In the European loan markets, it is increasingly common for lenders to require their borrowers (and other "Obligors") to provide sanctions-related representations and undertakings (sanctions confirmations) in their facility agreements. Adam Pierce considers whether any pattern is emerging on their nature and scope.

What are sanctions confirmations for?

The primary purpose of sanctions confirmations is to help lenders avoid incurring liability under sanctions as a result of providing the facilities in question. 

Many European lenders are as concerned, or even more concerned, about liability under US sanctions than under their own domestic sanctions regimes.

Although US sanctions are notoriously extra-territorial in scope, most will not directly bind lenders incorporated and acting outside the US.  However:

  • certain US sanctions (currently those relating to Cuba and Iran) also apply to non-US subsidiaries of US entities;
  • parts of the current US sanctions regime on Iran are entirely extra-territorial;
  • US staff who are US citizens will need to comply with US sanctions; and
  • for US dollar lending, New York clearing of dollar payments is likely to bring any lender, wherever they are based, within the US sanctions regime.

Given the above, sanctions confirmations will usually incorporate a definition of "Sanctions" covering US sanctions and any domestic sanctions to which the lenders may be subject.

Which deals?

Sanctions confirmations have become standard on almost all US dollar denominated loans. The arguments for including these provisions in non-US dollar transactions are often not as strong. However, our experience is that many lenders' policies require the same kind of sanctions confirmations in at least some non-US dollar transactions too.

What are the standard confirmations?

The following are reasonably standard:

  • Sanctions status. That no Obligor nor anyone controlling an Obligor is a targeted person, or located in a targeted jurisdiction under any of the relevant sanctions regimes (a Sanctions Target). Some lenders ask for these confirmations to apply to directors, affiliates or even all employees of Obligors. Where they do, there is often negotiation on whether this should be based on the Obligors' awareness.
  • Use of funds. That the borrower will not use the loans to do business with a Sanctions Target. The risk here is lender liability for facilitating that business.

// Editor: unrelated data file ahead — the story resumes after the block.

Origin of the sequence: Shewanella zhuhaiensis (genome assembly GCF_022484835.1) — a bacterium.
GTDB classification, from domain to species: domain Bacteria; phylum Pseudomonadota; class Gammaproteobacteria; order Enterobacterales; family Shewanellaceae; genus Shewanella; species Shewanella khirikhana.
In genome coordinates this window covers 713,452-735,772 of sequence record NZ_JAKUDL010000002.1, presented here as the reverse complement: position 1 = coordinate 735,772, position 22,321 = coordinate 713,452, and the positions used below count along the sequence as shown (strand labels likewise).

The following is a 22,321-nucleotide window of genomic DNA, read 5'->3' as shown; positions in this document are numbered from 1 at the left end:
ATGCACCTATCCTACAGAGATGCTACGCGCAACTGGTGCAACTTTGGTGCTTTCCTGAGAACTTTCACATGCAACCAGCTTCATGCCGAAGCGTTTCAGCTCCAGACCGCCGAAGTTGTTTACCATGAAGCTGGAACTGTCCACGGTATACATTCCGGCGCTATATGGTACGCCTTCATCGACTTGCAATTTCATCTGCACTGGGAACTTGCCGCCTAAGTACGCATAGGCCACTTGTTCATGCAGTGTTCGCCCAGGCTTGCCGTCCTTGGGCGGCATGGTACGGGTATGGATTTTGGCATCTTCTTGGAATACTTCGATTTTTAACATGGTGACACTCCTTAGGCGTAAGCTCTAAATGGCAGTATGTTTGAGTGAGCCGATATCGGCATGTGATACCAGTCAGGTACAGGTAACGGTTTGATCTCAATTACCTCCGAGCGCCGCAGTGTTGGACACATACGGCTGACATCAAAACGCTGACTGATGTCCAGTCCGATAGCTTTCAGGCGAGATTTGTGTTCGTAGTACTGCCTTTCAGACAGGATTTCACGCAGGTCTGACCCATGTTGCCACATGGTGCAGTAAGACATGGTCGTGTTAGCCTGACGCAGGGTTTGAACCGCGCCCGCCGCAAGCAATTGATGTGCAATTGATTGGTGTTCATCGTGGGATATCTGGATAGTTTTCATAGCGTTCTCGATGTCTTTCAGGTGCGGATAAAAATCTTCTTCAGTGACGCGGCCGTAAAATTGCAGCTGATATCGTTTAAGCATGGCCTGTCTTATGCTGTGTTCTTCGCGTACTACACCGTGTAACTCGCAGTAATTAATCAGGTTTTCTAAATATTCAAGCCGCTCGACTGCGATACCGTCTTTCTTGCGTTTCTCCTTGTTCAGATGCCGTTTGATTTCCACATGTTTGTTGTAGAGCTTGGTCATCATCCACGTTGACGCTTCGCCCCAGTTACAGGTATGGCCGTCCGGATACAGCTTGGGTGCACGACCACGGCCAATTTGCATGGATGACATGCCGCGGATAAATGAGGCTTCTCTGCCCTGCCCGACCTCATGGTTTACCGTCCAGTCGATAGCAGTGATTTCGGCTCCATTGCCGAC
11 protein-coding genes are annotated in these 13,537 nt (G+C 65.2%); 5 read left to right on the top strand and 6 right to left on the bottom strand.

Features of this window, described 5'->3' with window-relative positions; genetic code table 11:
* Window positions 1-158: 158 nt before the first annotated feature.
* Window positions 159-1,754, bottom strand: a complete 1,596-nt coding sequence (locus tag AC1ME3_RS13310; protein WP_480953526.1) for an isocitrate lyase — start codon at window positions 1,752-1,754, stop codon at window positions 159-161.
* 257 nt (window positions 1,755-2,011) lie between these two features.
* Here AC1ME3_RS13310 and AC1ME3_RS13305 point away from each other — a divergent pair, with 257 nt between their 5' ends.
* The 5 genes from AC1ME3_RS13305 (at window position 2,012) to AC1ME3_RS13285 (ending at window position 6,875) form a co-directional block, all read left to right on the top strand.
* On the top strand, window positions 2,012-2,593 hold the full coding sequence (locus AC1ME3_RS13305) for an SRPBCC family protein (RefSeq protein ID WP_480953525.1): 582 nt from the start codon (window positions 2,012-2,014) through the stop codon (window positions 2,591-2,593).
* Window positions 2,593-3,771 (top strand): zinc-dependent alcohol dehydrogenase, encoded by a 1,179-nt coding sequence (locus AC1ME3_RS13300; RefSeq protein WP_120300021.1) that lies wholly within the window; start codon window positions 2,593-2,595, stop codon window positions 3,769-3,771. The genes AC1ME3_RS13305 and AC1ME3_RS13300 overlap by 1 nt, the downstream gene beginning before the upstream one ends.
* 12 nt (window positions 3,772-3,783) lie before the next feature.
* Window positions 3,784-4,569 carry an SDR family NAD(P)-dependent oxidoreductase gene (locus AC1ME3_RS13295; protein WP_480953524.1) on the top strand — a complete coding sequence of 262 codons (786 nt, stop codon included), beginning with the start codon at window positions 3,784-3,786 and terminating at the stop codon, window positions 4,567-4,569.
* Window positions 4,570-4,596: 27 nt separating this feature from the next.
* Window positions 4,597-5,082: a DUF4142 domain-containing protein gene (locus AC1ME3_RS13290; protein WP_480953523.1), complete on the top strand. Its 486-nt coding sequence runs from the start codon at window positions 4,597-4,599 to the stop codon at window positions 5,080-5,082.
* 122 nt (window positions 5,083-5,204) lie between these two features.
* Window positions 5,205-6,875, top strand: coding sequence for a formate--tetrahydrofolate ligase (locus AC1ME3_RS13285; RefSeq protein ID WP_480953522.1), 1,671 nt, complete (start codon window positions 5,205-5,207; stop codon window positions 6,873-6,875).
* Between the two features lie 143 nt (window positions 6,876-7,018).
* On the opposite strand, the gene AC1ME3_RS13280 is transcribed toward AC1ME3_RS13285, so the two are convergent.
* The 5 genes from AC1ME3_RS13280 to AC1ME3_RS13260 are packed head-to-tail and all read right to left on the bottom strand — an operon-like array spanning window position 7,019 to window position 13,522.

• Compliance with sanctions to which Obligors are subject. Many facility agreements now supplement the standard Obligor undertaking to comply with material, applicable laws with an unqualified undertaking to comply with all sanctions laws to which they are subject. This is different from most other sanctions confirmations, in that it focuses on the sanctions to which the Obligors are subject, rather than those to which the lenders are or might be subject.

What else are lenders asking for?

Some lenders also request these less common undertakings:

  • No Obligor will service the loan with moneys derived from business with Sanctions Targets. Or instead, no Obligor will do any business with Sanctions Targets. In March 2014, the LSTA (the US loan markets industry body) published guidance suggesting neither of these undertakings was necessary for US lenders acting in the US. This makes it harder for non-US lenders to insist on their inclusion to address a US sanctions risk. 
  • The Obligors will maintain suitable procedures to ensure that they comply with the agreed sanctions confirmations.
  • Breach of a sanctions confirmation being a mandatory prepayment event (rather than  an event of default).

The future

Can we expect a more settled market picture to emerge? There are a number of difficulties in arriving at a market standard approach. These include:

  • The approach of many European banks to sanctions confirmations is at least partly driven by policy. It is therefore not surprising that their requirements differ and will continue to do so.
  • Both borrowers and lenders may be subject to conflicting legislation which restricts the extent to which they can give, or take the benefit of, the types of sanctions confirmations referred to above. In particular:
    • Many in the market are now familiar with the approach of German lenders to sanctions confirmations. To avoid German anti-boycott legislation, they will generally not take the benefit of sanctions confirmations to the extent they relate to US or other sanctions not directly in force in Germany.
    • Any EU-incorporated company is subject to EU Regulation 2271/96/EC (known as the EU Blocking Statute), which prohibits those bound by it from complying with specified US sanctions (in particular US sanctions on Cuba)  or "with any requirement or prohibition based on or resulting from" them. We are not aware of the EU Blocking Statute having been actively enforced in England. In practice, most lenders effectively ignored it in determining their sanctions policy. However, it could potentially affect the enforceability of sanctions confirmations.

With these factors no doubt contributing to the LMA's decision not to produce any recommended drafting for sanctions confirmations, their form and scope is likely to remain a focus of negotiation for the foreseeable future.